Talks & discussion Sat 15th Nov, 4pm-8pm
Saturday 15th November
The Elms (CN4C), 61 Green Lane, Redruth TR15 1LS
4pm – 8pm – including refreshments
Introduced by Daro Montag – CCANW Co-Director & leader of RANE at Falmouth University, this event marks the beginning of a series of talks and discussions titled Artists in Conversation,to be developed in 2015. Convened by Rachel Hindley, hosted by Back Lane West, the discussions aim to add to the legacy, and widening of the debate around the Centre for Contemporary Art and the Natural World’s (CCANW) Soil Culture Project, which included the Soil Culture Forum held at Falmouth University earlier in 2014 in collaboration with the University’s RANE (Research in Art, Nature, and the Environment). Three rounds of artist residencies have been organised by CCANW in the south west, aimed at encouraging exploration of the importance of soil, providing dedicated time for experimentation, research, and the development of new artworks. It is from these residencies that Artists in Conversation has invited its contributors.
The event on Saturday 15th November is the pilot of the expected 2015 series, and Artists in Conversation has invited 1st round residency artist Jonny Briggs, and filmmaker Zoe Young, to be the first contributors.
Jonny Briggs – will be discussing his work, not only in the context of the Soil Culture Project, but also with reference to the art historical and philosophical questions raised within the paradigm of participatory arts.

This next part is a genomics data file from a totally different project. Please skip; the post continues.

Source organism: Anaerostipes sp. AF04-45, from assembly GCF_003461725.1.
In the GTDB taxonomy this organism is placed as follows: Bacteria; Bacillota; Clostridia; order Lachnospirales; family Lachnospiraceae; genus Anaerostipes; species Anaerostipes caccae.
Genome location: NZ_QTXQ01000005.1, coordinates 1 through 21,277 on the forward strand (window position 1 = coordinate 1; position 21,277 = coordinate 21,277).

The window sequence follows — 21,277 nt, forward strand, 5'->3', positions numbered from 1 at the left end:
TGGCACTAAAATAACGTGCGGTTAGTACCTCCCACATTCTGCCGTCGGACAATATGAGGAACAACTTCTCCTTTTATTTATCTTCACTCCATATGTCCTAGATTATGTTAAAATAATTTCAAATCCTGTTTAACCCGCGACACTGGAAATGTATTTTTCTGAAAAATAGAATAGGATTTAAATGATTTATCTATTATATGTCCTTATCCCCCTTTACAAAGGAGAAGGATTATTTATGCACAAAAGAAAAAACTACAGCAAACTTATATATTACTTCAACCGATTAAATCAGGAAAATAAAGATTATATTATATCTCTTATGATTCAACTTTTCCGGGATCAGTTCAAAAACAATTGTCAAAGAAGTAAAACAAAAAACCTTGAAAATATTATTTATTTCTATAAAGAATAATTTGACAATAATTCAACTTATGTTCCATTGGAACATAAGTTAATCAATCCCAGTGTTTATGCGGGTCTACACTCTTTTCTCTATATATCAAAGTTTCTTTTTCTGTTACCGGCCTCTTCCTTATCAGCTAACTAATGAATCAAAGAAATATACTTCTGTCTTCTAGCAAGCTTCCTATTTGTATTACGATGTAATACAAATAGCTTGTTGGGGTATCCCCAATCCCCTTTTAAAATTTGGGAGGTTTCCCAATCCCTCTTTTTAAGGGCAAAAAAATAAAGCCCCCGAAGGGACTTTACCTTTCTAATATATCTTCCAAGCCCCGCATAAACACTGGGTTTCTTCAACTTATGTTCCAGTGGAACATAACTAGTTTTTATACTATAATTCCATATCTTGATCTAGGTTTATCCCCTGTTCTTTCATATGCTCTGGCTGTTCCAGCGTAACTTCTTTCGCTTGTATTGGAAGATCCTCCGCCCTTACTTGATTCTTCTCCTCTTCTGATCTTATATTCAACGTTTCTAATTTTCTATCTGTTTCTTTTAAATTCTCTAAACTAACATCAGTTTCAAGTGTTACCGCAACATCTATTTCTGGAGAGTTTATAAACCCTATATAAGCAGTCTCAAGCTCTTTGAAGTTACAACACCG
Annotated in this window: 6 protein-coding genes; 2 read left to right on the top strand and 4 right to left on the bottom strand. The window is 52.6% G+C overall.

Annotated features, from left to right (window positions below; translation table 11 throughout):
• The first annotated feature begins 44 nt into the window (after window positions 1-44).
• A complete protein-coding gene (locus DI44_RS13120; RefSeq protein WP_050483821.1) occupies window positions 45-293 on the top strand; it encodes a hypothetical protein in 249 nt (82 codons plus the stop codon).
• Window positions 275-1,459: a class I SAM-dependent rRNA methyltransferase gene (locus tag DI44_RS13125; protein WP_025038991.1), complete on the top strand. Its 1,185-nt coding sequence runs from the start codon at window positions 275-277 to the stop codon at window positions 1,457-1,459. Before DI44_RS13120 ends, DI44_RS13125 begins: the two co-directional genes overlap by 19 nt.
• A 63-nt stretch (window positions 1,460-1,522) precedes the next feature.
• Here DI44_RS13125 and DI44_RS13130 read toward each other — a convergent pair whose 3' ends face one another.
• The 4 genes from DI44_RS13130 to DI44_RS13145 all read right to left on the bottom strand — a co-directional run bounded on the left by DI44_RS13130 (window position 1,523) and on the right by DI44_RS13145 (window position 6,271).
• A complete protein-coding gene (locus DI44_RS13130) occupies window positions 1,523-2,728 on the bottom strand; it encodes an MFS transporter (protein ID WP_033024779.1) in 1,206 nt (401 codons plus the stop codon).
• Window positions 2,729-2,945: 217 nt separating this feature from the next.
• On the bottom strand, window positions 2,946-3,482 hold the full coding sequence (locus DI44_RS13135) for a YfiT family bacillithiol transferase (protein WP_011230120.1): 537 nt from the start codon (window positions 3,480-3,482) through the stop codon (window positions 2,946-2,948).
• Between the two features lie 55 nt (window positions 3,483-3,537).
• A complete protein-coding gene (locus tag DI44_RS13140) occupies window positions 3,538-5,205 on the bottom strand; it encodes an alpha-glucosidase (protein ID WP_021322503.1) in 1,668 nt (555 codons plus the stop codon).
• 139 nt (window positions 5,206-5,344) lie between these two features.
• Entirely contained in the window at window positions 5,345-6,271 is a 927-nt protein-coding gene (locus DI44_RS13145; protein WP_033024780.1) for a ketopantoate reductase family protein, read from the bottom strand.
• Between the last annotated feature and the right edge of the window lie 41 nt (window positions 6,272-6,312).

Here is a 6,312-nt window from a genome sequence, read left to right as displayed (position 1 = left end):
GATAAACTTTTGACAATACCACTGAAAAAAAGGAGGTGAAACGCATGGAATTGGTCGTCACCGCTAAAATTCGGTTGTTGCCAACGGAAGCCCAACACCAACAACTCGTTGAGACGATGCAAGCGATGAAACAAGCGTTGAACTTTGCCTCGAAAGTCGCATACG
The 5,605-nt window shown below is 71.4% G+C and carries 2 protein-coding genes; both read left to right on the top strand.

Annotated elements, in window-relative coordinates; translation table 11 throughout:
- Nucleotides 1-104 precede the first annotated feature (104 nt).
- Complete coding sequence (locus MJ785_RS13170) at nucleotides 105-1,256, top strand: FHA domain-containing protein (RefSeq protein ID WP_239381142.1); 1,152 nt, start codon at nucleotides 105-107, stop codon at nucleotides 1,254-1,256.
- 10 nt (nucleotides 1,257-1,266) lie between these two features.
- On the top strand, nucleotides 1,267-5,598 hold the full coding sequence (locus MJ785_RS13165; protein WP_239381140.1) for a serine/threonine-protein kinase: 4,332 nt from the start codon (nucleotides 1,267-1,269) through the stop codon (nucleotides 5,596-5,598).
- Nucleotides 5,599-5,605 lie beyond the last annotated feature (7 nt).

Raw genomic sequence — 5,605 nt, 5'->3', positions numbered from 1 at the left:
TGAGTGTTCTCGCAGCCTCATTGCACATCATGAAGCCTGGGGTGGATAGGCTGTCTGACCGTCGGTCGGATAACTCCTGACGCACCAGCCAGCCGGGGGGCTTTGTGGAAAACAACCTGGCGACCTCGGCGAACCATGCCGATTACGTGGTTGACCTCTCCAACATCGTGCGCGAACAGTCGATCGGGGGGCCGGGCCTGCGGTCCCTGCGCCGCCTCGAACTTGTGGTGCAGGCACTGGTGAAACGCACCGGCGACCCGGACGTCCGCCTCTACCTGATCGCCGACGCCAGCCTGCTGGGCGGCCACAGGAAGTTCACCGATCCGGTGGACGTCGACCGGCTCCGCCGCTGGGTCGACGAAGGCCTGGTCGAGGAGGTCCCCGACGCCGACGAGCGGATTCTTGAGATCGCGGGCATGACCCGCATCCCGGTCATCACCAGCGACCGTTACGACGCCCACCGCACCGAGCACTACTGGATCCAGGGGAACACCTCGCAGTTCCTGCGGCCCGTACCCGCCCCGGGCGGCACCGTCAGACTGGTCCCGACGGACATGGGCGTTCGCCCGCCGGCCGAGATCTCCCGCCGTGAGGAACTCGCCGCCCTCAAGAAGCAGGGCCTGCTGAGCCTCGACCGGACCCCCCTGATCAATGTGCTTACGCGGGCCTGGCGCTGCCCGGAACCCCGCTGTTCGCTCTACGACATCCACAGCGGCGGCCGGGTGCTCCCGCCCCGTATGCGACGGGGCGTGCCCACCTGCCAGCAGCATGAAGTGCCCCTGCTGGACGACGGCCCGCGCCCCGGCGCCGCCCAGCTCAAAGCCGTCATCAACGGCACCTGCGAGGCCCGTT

Zoe Young – is an ecological author, filmmaker and facilitator. She was commissioned to document the CCANW series of artist residencies in the south west, and will be introducing clips of the first series. She will also show clips from Bryony Stokes‘ film of the Soil Culture Forum, which took place at Falmouth University earlier in 2014.
www.zoeyoung.net / www.bryonystokes.com
For further information on the day’s programme, speakers, and Artists in Conversation, see Back Lane West.
The aim of Artists in Conversation is to form the basis of a body of research, which starts with the notion of soil as a common denominator of both ownership and authorship, which in the context of the Soil Culture Project, constitutes both a microcosm of land and a medium and tool of the artist. One of the fundamental questions that emerges out of these ideas, is how important or necessary is it for society and artists to relinquish ownership and authorship, for the sake of social change? Drawing upon the socio-cultural and political concerns surrounding the participatory arts and social change, Artists in Conversationendeavours to provide an open platform for debate, to which all the Soil Culture artists in residence will be invited to contribute, with reference to their own art practice.
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